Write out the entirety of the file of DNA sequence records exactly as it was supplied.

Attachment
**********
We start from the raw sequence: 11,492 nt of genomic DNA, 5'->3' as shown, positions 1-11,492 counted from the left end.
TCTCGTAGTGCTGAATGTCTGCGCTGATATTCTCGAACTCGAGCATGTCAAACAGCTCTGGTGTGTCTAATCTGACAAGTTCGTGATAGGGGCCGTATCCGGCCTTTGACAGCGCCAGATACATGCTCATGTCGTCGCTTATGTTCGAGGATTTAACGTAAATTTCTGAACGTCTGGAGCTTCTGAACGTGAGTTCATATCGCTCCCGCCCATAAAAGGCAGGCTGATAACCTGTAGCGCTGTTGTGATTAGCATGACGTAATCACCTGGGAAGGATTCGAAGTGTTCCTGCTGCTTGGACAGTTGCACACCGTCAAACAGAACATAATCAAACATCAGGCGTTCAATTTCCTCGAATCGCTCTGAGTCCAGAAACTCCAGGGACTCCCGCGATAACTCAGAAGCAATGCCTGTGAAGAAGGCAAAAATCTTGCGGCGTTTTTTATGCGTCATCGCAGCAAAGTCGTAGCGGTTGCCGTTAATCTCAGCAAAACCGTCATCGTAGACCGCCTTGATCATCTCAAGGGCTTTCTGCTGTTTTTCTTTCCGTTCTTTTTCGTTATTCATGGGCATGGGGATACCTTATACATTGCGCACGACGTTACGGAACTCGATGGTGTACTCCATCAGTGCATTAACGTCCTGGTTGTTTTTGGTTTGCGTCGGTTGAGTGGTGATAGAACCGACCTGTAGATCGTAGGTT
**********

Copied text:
We start from the raw sequence: 11,492 nt of genomic DNA, 5'->3' as shown, positions 1-11,492 counted from the left end.
TCTCGTAGTGCTGAATGTCTGCGCTGATATTCTCGAACTCGAGCATGTCAAACAGCTCTGGTGTGTCTAATCTGACAAGTTCGTGATAGGGGCCGTATCCGGCCTTTGACAGCGCCAGATACATGCTCATGTCGTCGCTTATGTTCGAGGATTTAACGTAAATTTCTGAACGTCTGGAGCTTCTGAACGTGAGTTCATATCGCTCCCGCCCATAAAAGGCAGGCTGATAACCTGTAGCGCTGTTGTGATTAGCATGACGTAATCACCTGGGAAGGATTCGAAGTGTTCCTGCTGCTTGGACAGTTGCACACCGTCAAACAGAACATAATCAAACATCAGGCGTTCAATTTCCTCGAATCGCTCTGAGTCCAGAAACTCCAGGGACTCCCGCGATAACTCAGAAGCAATGCCTGTGAAGAAGGCAAAAATCTTGCGGCGTTTTTTATGCGTCATCGCAGCAAAGTCGTAGCGGTTGCCGTTAATCTCAGCAAAACCGTCATCGTAGACCGCCTTGATCATCTCAAGGGCTTTCTGCTGTTTTTCTTTCCGTTCTTTTTCGTTATTCATGGGCATGGGGATACCTTATACATTGCGCACGACGTTACGGAACTCGATGGTGTACTCCATCAGTGCATTAACGTCCTGGTTGTTTTTGGTTTGCGTCGGTTGAGTGGTGATAGAACCGACCTGTAGATCGTAGGTT